Scientific and environmental activities at the Chernobyl nuclear power plant in the early 2000s are usually divided into several categories. A part of the scientific research was concentrated purely on the technical platform, and thereby a part of the scientists tried to find a use for themselves inside the sarcophagus or on the industrial site.
Another part of the research was to monitor the environmental consequences of the accident throughout the Exclusion Zone. In the early 2000s, the first direction had some support in the person of research institutes of the National Academy of Sciences of Ukraine.
While natural research activities in the Zone fell into decay and almost ceased to exist. First, the departmental structure subordinated to the Zone disappeared, then the Chernobyl Scientific and Technical Center and the Chernobyl Center for International Studies sunk into oblivion.
At the turn of the century, the specialists of these scientific departments quit on their own, experiencing serious financial difficulties due to regular underfunding, or were forced to transfer capable scientific research structures to other more paid ones.
Along with this, practically the entire scientific infrastructure of the Zone gradually ceased to exist – experimental training grounds, scientific laboratories, experimental farms, hospitals, etc. Only a few laboratories, almost without enthusiasm, continued their activities, barely making ends meet.
Rehabilitation of the territory is on the agenda
This is almost the only thing that representatives of the scientific and experimental laboratory were busy with remaining in the Zone at the turn of the century. They were engaged in the development of various programs aimed at returning the territory of the Zone to agricultural circulation.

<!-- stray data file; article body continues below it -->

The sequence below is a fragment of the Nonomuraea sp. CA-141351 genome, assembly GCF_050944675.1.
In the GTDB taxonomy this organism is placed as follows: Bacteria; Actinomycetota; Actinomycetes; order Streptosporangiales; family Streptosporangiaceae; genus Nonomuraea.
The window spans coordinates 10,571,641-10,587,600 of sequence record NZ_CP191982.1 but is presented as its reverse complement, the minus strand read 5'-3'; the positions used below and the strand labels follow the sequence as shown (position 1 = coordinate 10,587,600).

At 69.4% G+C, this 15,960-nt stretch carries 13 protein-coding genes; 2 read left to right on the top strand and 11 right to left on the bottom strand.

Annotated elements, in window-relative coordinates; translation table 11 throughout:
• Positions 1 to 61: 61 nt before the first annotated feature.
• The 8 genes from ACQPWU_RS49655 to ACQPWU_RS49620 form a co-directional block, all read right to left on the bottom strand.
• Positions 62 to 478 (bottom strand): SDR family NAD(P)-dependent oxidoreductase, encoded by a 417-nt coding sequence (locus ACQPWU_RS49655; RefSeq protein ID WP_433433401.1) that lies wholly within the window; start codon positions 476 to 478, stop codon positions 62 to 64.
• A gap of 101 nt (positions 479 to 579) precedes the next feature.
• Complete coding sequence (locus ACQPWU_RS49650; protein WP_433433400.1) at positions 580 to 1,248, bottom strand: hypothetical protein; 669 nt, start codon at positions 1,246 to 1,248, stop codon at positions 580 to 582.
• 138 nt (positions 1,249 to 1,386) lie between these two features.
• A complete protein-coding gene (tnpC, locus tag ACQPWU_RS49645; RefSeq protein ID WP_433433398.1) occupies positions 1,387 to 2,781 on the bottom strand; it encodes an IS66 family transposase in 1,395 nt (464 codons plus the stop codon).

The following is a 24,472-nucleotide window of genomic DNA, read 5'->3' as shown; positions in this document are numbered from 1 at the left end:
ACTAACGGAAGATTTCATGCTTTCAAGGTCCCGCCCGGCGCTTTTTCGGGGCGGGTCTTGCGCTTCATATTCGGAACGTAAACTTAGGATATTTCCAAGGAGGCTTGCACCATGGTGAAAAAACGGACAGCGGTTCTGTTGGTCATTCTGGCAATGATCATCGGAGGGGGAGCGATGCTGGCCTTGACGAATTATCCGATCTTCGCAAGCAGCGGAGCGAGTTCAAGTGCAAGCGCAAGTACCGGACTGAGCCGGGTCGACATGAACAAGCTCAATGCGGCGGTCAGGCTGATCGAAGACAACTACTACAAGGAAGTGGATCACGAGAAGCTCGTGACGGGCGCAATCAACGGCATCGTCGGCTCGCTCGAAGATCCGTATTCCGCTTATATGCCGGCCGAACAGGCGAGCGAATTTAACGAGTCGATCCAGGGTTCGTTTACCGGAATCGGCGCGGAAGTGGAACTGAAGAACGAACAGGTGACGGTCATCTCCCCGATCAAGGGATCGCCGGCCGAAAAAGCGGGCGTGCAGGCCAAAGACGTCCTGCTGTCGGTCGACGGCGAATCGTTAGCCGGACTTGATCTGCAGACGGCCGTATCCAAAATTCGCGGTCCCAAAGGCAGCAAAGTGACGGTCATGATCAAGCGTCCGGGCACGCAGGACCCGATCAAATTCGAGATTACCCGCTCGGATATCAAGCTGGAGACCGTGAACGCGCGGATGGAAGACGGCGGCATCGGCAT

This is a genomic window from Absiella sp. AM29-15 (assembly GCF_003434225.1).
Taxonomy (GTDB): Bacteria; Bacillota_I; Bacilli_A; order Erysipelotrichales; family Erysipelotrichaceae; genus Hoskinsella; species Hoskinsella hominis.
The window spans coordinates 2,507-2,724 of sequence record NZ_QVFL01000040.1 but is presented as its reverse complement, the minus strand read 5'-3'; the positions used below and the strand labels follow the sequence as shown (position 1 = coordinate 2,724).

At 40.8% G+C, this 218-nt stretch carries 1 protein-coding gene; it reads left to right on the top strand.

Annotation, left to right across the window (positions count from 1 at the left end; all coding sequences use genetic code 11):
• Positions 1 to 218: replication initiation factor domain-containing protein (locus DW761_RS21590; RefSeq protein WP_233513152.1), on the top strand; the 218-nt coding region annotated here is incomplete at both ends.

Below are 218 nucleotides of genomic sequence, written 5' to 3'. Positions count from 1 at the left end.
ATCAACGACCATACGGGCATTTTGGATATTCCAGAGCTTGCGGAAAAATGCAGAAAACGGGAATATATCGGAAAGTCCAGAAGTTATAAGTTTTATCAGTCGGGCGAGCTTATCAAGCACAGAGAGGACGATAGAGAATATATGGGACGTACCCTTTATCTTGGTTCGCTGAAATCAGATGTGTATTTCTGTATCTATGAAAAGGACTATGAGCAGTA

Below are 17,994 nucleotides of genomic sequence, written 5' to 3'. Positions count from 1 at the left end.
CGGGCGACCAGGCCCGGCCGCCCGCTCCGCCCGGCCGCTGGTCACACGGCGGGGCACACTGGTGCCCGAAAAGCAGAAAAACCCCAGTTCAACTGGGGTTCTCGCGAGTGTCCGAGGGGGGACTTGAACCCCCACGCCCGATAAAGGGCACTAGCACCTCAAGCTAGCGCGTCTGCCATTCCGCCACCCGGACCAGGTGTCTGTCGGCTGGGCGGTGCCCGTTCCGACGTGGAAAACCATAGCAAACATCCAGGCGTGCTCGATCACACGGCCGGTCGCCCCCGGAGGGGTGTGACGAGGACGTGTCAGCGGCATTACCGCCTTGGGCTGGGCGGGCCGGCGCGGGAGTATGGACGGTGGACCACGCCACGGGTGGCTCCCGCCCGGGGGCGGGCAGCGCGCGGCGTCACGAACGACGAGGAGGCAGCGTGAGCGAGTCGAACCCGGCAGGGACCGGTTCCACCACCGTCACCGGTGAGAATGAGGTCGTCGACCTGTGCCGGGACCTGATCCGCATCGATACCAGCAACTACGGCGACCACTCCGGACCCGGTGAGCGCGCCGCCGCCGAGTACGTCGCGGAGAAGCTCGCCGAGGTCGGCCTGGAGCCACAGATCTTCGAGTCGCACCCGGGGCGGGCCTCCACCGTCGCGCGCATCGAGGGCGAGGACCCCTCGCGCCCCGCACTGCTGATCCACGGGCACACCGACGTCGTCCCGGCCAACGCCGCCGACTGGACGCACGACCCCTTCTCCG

Thus, at the beginning of the 90s, officials, using scientific experiments, tried to “blow smoke”, focusing public attention on the main aspect in the development of the Zone – the rehabilitation of its territory.
In fact, the scientific and practical interest of that time in rehabilitation projects, the development of the Zone’s activity strategy, falling under the wording “rehabilitation”, was critically insignificant. Nevertheless, individual scientific experimental projects still deserved attention.
The program “Fauna”, the so-called “Program for the restoration of the primary faunistic complex and biodiversity of Ukrainian Polesie in the exclusion zone and the zone of unconditional (compulsory) resettlement,” was successfully launched back in 1998. The successful start was facilitated by the prevailing environmental situation in the zone, which had signs of rehabilitation of the territory due to anthropogenic activities.
The spontaneous revival of natural foci in the absence of any signs of human activity on them began to give its first positive results. Scientists have accurately calculated everything and came to the conclusion that it is necessary to create a set of practical measures aimed at monitoring and managing these natural environmental processes – you cannot deceive nature.
The main stake in the activities of the above program was made on animals. It was decided to regulate some species of predators, shooting, for example wolves, and thereby create as safe and comfortable conditions as possible for the successful assimilation of other species of animals — Przewalski’s horse, “restored” auroch, bison, Polish “tarpan”.